Davidson, 6R, Period 5
11 March 2008
Is the United States of America able to land a man on the moon and return him safely to earth? The astronauts of Apollo 11 Neil Armstrong, Edwin “Buzz” Aldrin, and Michael Collins, believed that they could (Apollo Project). On July 20, 1969 the American heroes sat at the top of a 363-foot behemoth, the Saturn V Rocket. The astronauts sat anxiously while the rocket launched them into space shooting out 200,000 pounds of thrust (Moon Landing). Seventy-six hours after leaving the comfort of earth, their command module “The Eagle” entered lunar orbit and slowly descended into the Sea of Tranquility, where scientific experiments were performed. After a few exhilarating hours on the moon and a phone call from the president Neil Armstrong and Buzz Aldrin re-entered The Eagle, proving that there are no limits that man cannot reach. This act concluded the space race, which has greatly benefited the technology of our modern day.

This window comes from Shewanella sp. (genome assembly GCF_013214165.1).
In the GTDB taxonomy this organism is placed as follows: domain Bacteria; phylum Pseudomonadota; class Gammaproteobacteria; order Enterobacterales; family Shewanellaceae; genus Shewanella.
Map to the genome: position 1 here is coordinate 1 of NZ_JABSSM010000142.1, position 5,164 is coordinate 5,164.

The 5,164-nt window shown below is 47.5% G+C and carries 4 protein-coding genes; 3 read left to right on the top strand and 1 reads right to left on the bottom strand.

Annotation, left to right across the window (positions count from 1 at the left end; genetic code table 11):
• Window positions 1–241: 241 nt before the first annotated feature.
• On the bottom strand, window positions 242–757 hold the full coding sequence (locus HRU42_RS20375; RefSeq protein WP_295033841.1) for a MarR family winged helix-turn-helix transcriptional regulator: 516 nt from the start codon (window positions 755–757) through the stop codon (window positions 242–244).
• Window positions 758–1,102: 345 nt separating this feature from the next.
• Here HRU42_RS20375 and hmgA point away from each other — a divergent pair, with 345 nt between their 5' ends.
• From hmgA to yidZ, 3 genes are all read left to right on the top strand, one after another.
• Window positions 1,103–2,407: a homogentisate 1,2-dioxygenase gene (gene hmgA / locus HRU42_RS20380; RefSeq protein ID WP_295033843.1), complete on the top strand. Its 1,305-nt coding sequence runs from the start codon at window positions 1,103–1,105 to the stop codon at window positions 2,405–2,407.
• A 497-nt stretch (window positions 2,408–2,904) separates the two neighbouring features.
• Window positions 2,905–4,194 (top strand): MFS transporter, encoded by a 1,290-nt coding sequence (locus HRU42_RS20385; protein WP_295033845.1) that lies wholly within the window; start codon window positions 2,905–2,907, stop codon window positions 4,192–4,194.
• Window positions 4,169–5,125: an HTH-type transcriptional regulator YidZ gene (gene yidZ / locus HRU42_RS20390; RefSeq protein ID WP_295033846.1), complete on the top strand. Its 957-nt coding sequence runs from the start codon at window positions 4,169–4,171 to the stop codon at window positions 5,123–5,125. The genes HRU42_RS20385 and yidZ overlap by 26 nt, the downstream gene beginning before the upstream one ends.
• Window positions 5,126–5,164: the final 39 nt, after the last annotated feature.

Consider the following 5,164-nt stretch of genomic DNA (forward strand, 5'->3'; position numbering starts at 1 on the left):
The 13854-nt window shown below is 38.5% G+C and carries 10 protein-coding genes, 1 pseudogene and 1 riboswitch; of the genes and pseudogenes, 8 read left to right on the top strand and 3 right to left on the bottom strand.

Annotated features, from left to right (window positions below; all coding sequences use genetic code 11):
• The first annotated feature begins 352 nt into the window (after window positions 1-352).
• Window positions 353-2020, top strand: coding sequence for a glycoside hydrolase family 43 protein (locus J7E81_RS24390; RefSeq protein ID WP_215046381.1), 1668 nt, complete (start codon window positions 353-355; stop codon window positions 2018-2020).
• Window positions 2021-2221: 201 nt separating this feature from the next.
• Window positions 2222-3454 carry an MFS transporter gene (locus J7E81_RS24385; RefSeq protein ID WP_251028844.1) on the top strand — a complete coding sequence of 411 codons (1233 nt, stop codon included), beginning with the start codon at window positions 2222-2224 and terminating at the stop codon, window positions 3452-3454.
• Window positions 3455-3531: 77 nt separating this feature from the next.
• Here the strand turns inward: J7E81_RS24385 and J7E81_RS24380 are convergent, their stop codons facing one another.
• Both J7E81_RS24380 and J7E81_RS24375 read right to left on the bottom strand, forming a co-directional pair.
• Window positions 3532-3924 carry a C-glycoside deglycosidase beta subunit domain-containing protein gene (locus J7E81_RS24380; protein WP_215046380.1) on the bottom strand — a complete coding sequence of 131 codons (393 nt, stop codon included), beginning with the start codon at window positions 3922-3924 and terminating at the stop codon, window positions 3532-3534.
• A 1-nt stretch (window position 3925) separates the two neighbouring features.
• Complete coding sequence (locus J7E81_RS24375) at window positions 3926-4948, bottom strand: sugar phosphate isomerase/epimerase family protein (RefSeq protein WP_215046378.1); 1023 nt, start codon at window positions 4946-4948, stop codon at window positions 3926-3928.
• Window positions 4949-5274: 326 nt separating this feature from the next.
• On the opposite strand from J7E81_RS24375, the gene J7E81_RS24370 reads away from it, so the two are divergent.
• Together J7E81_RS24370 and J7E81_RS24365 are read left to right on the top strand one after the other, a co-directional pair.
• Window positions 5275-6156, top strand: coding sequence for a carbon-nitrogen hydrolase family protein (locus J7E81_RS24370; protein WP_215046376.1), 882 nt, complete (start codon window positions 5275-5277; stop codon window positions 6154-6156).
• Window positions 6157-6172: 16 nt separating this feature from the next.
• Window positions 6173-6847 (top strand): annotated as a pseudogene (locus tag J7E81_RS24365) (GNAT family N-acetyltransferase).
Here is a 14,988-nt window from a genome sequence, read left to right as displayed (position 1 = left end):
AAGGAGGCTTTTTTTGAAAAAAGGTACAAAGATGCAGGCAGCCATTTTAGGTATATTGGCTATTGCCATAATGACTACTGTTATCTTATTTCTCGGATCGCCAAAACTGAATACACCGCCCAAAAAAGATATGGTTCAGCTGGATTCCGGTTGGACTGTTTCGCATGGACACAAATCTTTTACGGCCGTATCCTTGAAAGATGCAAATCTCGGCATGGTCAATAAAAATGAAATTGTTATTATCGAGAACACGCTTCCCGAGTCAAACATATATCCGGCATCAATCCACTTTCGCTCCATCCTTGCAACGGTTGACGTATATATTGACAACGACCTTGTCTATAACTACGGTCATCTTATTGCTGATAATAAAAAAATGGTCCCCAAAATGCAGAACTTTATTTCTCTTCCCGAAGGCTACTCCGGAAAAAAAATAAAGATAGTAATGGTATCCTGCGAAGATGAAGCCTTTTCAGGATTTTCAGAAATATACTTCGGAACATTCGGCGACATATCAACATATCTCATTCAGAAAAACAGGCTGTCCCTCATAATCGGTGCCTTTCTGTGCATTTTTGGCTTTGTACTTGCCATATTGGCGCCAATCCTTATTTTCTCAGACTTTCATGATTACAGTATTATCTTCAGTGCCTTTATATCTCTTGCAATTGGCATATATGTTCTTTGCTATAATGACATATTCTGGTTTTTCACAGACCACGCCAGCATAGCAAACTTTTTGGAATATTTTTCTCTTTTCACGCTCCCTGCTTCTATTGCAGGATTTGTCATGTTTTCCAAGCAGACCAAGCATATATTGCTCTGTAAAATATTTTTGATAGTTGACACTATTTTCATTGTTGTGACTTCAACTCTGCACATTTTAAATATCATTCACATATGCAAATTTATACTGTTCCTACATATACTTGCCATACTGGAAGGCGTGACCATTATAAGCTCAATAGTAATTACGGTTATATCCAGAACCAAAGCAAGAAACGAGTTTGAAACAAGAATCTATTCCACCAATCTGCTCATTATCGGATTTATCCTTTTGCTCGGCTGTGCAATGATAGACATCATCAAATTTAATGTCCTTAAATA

Weather Satellites are one of the most beneficial advancements during the space race. The possibilities that weather satellites hold are countless. After the launch of Sputnik 1 the space race had really become heated (Whalen 1). America felt humiliated, embarrassed, and thought that the world would no longer respect them because they were no longer the leader on science and technology (Apollo Project). The American government believed that other countries, seeing that a communist Soviet Union was the world’s pristine power, would start to believe that capitalist government was not as effective as they thought, causing a national crisis ( ). Three years after the launch of Sputnik, America launched its first weather satellite, TIROS 1. TIROS stands for Television and Infra-Red Observation Satellite. These satellites provide the world with real time coverage of weather in their area. This helped many countries that are prone to natural disasters.